# Nusefile

This site gathers links and commentary on what I think are useful news items that match my interests as a development journalist and communications researcher.

Where to find fake news

Long before you start educating yourself about the fake news netsphere, you will find it useful to check out what the Internet already has to offer.

The Guardian

It's not enough to simply go to sources you trust. For instance, The Guardian newspaper in the U.K., which I once worked for and still subscribe to, has been apparently caught out pushing biased stories about Julian Assange of Wikileaks.

That's not the only problem with The Guardian. Its story claiming in the headline that EU citizens want to abolish daylight savings in summer ("Consultation finds more than 80% of EU citizens against biannual time changes") was taken to task by Wikitribune for a misleading title, since less than one per cent of the EU took part and 70% of the online survey participants came from Germany.

Nevertheless, the European Commission President announced on 31 August that he would ask the Commission to pass a recommendation that states abandon daylight saving. His statement quoted by The Guardian was equally misleading.

The Washington Post

Similarly, The Washington Post has a fact checking column. But it tripped up in January 2019 with a critical piece against leftish Rep. Alexandria Ocasio-Cortez, correcting her for things she was right about. civicskunk hung the WP out to dry with an article entitled "Who Fact-Checks the Fact-Checkers?"

Google News Fact Check

The easiest way to do your fake news monitoring is through Google News’s Fact Check column on the right of results. It reproduces some of the major news checkers (FactCheck.org, Snopes.com and PolitiFact, for example). They are part of a 43-member consortium, the International Fact-Checking Network, organized by the Poynter Institute.

The summertime story showed some of Google Search's deficiencies, however. It repeats headlines that may have been changed to be more accurate.

Google’s fact checking facility has come under attack by Internet watchers. "Transparency is a problem for Google’s reviewed claims widget," said Gizmodo commentator Rhett Jones on 16 January 2018. "Google never likes talking about the way its algorithms make decisions, and a spokesperson for the company declined to comment when asked how the decision is made to display the panel on some outlets’ knowledge panels and not others."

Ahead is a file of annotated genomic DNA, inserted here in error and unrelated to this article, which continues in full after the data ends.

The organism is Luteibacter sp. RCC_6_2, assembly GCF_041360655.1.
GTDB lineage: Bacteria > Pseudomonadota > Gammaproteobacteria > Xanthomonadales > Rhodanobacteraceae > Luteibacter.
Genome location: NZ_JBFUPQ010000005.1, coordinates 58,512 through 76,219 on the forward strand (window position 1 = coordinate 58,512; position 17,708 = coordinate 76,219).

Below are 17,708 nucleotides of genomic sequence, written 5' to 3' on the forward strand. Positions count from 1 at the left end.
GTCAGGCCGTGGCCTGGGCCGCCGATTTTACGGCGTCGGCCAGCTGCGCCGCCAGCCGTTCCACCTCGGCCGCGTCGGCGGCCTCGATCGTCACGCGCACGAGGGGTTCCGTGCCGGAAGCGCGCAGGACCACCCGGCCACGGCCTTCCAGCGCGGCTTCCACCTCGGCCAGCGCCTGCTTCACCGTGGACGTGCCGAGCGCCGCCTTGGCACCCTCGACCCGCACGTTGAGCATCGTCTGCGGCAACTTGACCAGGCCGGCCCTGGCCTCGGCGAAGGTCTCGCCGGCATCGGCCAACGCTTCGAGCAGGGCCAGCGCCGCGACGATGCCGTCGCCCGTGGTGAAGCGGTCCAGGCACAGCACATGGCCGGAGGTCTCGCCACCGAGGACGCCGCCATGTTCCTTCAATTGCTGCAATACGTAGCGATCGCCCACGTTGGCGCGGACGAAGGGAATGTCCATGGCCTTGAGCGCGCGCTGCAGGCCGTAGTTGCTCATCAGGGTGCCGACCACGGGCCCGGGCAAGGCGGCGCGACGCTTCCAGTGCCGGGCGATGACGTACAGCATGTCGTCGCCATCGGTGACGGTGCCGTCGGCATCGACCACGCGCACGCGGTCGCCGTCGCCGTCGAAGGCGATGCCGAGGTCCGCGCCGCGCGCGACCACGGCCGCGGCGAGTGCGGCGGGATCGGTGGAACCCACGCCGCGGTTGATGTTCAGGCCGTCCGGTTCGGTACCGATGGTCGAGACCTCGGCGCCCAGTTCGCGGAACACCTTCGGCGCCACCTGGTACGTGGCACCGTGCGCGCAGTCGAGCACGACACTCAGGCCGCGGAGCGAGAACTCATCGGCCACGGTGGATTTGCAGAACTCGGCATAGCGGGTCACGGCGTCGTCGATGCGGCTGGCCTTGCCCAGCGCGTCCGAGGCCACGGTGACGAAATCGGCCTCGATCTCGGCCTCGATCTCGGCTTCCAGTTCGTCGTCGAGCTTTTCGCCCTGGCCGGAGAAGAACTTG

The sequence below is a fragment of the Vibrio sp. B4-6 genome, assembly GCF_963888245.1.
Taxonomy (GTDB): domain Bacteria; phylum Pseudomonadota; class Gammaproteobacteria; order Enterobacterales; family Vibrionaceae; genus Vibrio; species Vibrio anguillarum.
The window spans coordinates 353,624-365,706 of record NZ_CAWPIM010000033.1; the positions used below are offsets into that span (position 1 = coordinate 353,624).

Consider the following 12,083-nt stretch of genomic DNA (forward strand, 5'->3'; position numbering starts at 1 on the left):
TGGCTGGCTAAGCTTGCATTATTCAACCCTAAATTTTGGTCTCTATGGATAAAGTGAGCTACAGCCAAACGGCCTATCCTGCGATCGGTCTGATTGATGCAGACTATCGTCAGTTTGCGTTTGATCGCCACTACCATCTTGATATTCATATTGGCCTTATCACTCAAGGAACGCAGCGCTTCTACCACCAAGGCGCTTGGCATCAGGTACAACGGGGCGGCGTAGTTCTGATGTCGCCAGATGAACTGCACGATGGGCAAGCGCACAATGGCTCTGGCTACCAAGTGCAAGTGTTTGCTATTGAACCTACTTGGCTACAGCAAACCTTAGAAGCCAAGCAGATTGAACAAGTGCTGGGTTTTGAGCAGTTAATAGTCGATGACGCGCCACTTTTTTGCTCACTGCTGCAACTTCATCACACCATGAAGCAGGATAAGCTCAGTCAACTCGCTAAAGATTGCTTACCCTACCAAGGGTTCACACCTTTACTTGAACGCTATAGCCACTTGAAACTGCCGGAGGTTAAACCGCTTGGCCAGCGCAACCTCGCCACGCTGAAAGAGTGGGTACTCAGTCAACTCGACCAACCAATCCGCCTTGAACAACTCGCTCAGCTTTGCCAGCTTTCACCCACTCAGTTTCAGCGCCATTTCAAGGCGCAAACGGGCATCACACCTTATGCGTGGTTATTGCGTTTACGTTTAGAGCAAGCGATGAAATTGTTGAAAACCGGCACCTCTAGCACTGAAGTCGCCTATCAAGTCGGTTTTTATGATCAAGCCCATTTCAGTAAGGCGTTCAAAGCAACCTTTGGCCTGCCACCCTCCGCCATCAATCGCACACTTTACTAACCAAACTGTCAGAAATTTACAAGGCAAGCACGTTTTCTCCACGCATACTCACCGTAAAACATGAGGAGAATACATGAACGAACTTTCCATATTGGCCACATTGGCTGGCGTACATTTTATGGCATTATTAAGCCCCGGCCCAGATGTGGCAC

The Question Bait

Fact-checkers also make a habit of titling their work with questions, e.g. "Have Two McDonald’s-Containing Countries Ever Been at War with Each Other?".

The presumption is No. It wasn't true in 1996 when Nobel economist Thomas Friedman came up with the half-joking "Golden Arches Theory of Conflict Prevention" declaring that people in countries with the burger chain "don't like to fight wars. They like to wait in line for burgers".

Nevertheless, Snopes did not come outright in the headline and declare "It is not true that countries with McDonalds don't fight".

This is clickbait but disguises the truth to increase hits (and the site's attraction to advertisers).

Other fact checkers

Other fact checkers include:

AP Fact Check

AP Fact Check. It includes NOT REAL NEWS: A look at what didn’t happen this week, such as the faked news that "Three Muslim congresswomen just refused” to sign the oath of office to uphold the U.S. Constitution" (there only two and both says reports are "categorically false").

However, the site does not link to the sources for its statements.

Even more disturbing, it's a sign of the times that news outlets have to post their fact-checking separately rather than challenge authorities to their face in interviews.

Fullfact.org is an independent British charity, whose efforts have proved particularly useful during the Brexit debate. It, too, is addicted to the obfuscating question: e.g. "Has there been a 'Brexodus' of EU citizens since the referendum?" "There’s little evidence yet [of a] changed trend since the referendum vote in 2016. EU net migration to the UK has fallen since the vote, but is still positive — more EU citizens are entering than leaving."

The problem, as Fullfact indicates, is how the figures are put together.


FactCheck.org is "A Project of The Annenberg Public Policy Center", now 15 years old. Its headlines routinely make positive assertions rather than using questions to report on its fact-checking.


FactCheck.org’s SciCheck feature focuses exclusively on false and misleading scientific claims that are made by partisans to influence public policy. It was launched in January 2015 with a grant from the Stanton Foundation. The foundation was founded by the late Frank Stanton, president of CBS for 25 years.

I did catch it in a question title for 24 September 2018: How Potent Is Methane?. It pointed out that the different opinions are accurate but correspond to differing timeframes - "a detail that often goes unmentioned".